Students claim merit criteria 'possess inherent bias'

Students and academics created a guide to explain how racism is prevalent throughout the STEM field.

The guide stated that students of color face "barriers to a STEM career" due to "systemic racism."

They also challenged those who solely consider one's "merit" without giving thought to their race.

Students and recent graduates from colleges across the country collaborated to create a guide with “responses to 10 common criticisms of anti-racism action in STEM.”

STEM is an acronym used to refer to the fields of Science, Technology, Engineering, and Math.

”While observing and participating in recent discussions about the racism that pervades institutions, departments, and scientific discourse, we (the coauthors) have noticed a set of standard arguments against anti-racism action within STEM,” the authors, none of whom identify as Black, stated. “Our goal is for this document to facilitate more productive conversations (and in turn, tangible systemic changes) toward addressing racial discrimination in STEM.”

The essay refuted several statements, including “I only hire/award/cite based on merit; I do not need to consider race.”

”Arguments that support the objective consideration of merit without the overarching context of external factors are often weaponized against diversity efforts,” they stated, citing “factors outside of one’s control, including race, ethnicity, class, and gender,” all of which they said, “add an extra barrier to their success.”

When people say that they hire based on merit rather than race, the essay claimed that these employers are “upholding a nonexistent meritocracy” and “are perpetuating the discriminatory status quo by failing to acknowledge the systemic inequities facing BIPOC.” 

The authors stated that “the racial wealth gap prevents a truly meritocratic system in STEM from existing by placing disproportionate barriers on BIPOC.” The authors went on to say that “more broadly, the criteria that define ‘merit’ possess inherent bias.”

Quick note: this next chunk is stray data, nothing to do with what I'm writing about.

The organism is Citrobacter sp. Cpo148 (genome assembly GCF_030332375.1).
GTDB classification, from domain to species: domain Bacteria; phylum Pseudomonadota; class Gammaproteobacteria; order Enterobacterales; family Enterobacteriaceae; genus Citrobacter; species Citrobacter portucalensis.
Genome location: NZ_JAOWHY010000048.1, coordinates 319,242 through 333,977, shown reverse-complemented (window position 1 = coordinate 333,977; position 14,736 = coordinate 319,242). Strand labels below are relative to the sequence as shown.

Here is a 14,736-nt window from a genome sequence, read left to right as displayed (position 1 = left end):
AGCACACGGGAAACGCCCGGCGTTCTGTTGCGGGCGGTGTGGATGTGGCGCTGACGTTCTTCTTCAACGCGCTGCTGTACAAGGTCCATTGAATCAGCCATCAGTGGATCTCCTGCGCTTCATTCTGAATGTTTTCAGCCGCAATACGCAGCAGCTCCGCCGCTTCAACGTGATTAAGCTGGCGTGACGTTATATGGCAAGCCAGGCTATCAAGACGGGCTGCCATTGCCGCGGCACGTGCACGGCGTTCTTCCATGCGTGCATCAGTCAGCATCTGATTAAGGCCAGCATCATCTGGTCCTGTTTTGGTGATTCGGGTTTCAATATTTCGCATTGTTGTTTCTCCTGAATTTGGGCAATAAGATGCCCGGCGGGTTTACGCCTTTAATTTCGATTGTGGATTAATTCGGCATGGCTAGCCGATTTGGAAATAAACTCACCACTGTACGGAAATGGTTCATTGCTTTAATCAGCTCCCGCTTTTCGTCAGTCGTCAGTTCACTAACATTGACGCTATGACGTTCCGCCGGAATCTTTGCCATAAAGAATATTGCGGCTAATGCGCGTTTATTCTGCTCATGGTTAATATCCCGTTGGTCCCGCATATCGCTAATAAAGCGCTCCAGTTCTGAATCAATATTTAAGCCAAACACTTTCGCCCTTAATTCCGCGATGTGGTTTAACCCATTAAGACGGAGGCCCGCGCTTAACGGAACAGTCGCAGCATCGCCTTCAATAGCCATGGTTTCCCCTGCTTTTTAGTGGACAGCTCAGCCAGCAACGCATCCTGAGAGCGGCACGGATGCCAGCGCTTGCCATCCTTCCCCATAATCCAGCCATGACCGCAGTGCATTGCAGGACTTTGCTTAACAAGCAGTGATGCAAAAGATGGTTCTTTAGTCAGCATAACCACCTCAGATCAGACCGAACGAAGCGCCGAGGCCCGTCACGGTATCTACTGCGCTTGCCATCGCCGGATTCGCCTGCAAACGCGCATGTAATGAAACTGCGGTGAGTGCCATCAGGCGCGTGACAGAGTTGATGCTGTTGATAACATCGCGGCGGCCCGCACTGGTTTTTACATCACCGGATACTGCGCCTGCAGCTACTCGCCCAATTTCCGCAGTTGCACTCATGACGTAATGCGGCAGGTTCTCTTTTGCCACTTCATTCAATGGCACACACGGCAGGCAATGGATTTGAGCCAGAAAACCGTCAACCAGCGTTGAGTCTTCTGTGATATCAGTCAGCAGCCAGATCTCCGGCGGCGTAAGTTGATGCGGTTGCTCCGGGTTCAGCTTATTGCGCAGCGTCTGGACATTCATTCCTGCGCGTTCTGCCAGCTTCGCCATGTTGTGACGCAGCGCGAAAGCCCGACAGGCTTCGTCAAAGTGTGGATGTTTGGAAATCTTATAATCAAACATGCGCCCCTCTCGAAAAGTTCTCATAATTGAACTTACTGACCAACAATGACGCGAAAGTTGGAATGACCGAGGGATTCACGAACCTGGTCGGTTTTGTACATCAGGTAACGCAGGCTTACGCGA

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They challenged the statement that “there is no evidence of racism in STEM,” claiming that in the STEM field “racial bias often manifests as microaggressions.” The authors stated that because “black scholars are underrepresented in nearly every field of STEM,” this is indicative of systemic racism. 

They further claimed that “compliance perpetuates the system,” and that people need to become “actively anti-racist” because it is not enough to be “not racist.” By making references to Ibram X. Kendi’s How to Be an Antiracist, the authors claimed that diversity initiatives “in STEM are not a barrier to white scientists; rather, these programs are designed to partially remove a systemic barrier that has been placed on scientists.”

They claimed that systemic racism is further perpetuated through education. 

”Continued disparities in income mean that education cannot act as a remedy for the wage gap experienced by Black Americans,” they wrote. adding that people of color are unable to “escape pervasive discrimination by holding advanced degrees.”

[RELATED: Study: to increase female participation, STEM profs should grade less ‘harshly’]

The authors wrote that those who say “I don’t agree with racist statements, but people should be allowed to express their opinions and have debates” come from a place of “privilege.” They claimed that free speech should not be absolute because white people can “debate racism as a detached scholarly exercise because they are not directly harmed by racism.”

Comparing the existence and effects of racism to the negative implications of smoking, they argued that “there are dozens of studies that confirm the existence and severity of racism in STEM.” Therefore, they concluded, “people who deny the existence of racism are not entitled to equal time and consideration for an opinion that directly contradicts facts.”

While the authors focused on confronting the “prevalent” anti-blackness in the STEM field, they claimed that it does not “overshadow nor compete with efforts to combat sexism, ableism, or discrimination against other underrepresented minorities.”

Stating that “inequity” “limits scientific innovation,” the authors acknowledged their “moral responsibility to leverage our position of privilege and become actively anti-racist.”

”We must hold ourselves, our colleagues, and our institutions accountable for promoting racial equity in concrete ways.

The guide concluded with a list of actions the authors believe should be taken to rid the STEM field of racism. 

Among the actions were to “hire more faculty of color” and “allocate funding at the institutional level toward diversity initiatives.”

Follow the author of this article on Twitter: @KestecherLacey